We have a court reporter, Terri Maurer-Carter, saying, in front of another judge, Richard Klein, that [Judge] Albert Sabo said, “I’m gonna help them fry the N-word.” He said this in the first week of the trial.

JJ: Yeah.

NH: So this is America. That’s the kind of trial that Mumia Abu-Jamal had, where his original trial judge Albert “I’m gonna help them fry the N-word” Sabo presided.

And so we have a judge now who is saying none of this matters. He doesn’t get relief.

JJ: And you have to wonder what would be lost, on the part of journalists, to reexamine that, including reexamining their own role. What is it that they feel they’re going to lose?

There were many voices at the time calling out corporate media’s dereliction of duty; FAIR was one of them. But it was really remarkable.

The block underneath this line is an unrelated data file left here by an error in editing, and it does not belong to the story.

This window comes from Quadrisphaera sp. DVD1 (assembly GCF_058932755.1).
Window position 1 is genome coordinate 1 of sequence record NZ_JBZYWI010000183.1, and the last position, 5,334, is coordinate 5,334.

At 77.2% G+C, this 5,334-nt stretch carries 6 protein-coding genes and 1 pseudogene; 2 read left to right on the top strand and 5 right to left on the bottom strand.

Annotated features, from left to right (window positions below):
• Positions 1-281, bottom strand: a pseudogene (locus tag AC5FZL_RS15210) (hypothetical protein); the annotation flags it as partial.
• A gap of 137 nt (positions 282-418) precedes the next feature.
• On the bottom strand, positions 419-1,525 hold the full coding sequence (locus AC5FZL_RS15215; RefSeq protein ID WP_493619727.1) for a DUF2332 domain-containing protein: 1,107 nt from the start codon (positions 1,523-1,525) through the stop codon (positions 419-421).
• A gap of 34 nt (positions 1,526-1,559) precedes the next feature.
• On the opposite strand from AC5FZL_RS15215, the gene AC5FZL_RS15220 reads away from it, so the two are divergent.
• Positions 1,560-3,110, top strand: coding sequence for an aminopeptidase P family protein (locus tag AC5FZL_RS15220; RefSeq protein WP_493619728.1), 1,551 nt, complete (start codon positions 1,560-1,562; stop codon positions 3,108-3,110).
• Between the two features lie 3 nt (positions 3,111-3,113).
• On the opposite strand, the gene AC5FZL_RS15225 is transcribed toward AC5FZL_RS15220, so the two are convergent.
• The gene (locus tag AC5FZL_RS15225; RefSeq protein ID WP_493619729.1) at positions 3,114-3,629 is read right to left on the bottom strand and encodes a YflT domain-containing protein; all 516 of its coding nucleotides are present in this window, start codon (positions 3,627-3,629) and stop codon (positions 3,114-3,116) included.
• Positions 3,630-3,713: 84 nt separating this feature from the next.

Sabo Must Go

Philadelphia Daily News (7/19/95)

NH: When Albert Sabo was presiding over the 1995 evidentiary hearing, the Philadelphia [Daily News]’ headline was, “Sabo Must Go.” He’s going to let Mumia off because he’s so blatantly racist. The headline was “Sabo Must Go.”

People know it. People know it. The daily news people know it. The courts know it. I interviewed Barbara McDermott, a criminal judge in the homicide division. She said Judge Sabo was the most racist, sexist and homophobic judge she’d ever met.

Everyone knows. It’s not unclear. They all know. They are preserving the system.

So [Philadelphia DA] Larry Krasner, in an appeal four years ago, said if they undid all of Ron Castille, a racist DA’s, opinions and judgments, it would question the entire system.

So they wanted to narrow it to a class of individuals, smaller class, that Mumia wasn’t included in.